Political analyst Gergely Boszormenyi-Nagy, from Budapest’s Perspective Institute, told the Associated Press that the lack of unity between Eastern European countries may have contributed to the EU’s rejection of Mr. Gyurcsany’s proposals.
“It seemed that some of the other countries, like Poland and the Czech Republic, were offended at Hungary’s attempt to lump them all in the same group with it,” Mr. Boszormenyi-Nagy said.
It seems the message is getting through. EU officials have taken pains lately not to talk in such broad strokes.
Crucially, Erste Group Bank issued a report recently saying that gloomy predictions for the region are based on data that’s wrong or taken out of context. The indebtedness of CEE is “negligible” compared to Western Europe, wrote Juraj Kotian and Rainer Singer, analysts at the Austrian bank.
OPTIMISM AMIDST THE GATHERING STORM CLOUDS
Away from the halls of power and number crunchers, average Czechs say all the talk about the crisis has remained more or less just that, talk. About two-thirds of respondents to a recent opinion poll say the crisis hasn’t impacted their lives, but many in the poll say they expect conditions to worsen.
In a bit of good news, Skoda, the Czech automaker owned by Germany’s Volkswagen, has recently announced it is resuming near full production after shutting down some lines late last year. This is due in part to a mini buying boom of vehicles in Germany sparked by a government program giving Germans €2,500 ($3,200) if they junk their old cars and buy new ones.
For Martina Novakova, the crisis couldn’t have come at a worse time. The 32-year-old, her husband, and two kids just moved into a newly constructed home on the outskirts of Prague. Having lived through the depravations of communism, Ms. Novakova remains optimistic.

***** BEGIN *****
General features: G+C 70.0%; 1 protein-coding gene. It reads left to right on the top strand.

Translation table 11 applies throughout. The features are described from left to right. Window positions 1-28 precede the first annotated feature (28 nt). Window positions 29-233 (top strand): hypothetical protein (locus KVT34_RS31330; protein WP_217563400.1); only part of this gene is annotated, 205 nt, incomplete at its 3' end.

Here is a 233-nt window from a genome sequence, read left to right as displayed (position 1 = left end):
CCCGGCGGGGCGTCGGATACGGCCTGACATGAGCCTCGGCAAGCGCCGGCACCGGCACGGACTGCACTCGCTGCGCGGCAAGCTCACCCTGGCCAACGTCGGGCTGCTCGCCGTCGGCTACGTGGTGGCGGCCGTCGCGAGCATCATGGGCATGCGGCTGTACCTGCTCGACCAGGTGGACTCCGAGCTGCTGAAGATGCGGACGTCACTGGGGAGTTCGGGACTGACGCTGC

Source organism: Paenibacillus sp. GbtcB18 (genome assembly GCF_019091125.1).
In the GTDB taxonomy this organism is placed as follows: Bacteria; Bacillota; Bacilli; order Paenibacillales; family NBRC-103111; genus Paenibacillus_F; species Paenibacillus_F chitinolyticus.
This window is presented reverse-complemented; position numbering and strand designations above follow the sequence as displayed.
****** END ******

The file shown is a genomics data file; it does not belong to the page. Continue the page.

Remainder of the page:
“I think in a year things will be better. I don’t know how deep the crisis will hit us, but I don’t think it will be anything like in Hungary, or Poland,” she says.
Some 70 miles north of Prague in Dolni Chribska, Josef Kostal says that because of the crisis he’s working fewer shifts at a German-owned thread factory. Mr. Kostal suspects that the crisis is being manufactured to let the rich scoop up even more of the world’s wealth, but he too is optimistic it won’t last long.
Asked if the crisis could shake his faith in the free market, Kostal answers with a dose of sarcasm and a swipe at the Trabant, the midget East German clunker that came to represent so much of the shortcomings of the failed communist system.
“Of course we could go back to the old system when it was so good. We had so much, everyone drove a Trabant, the shops were full. It was a wonderful time.”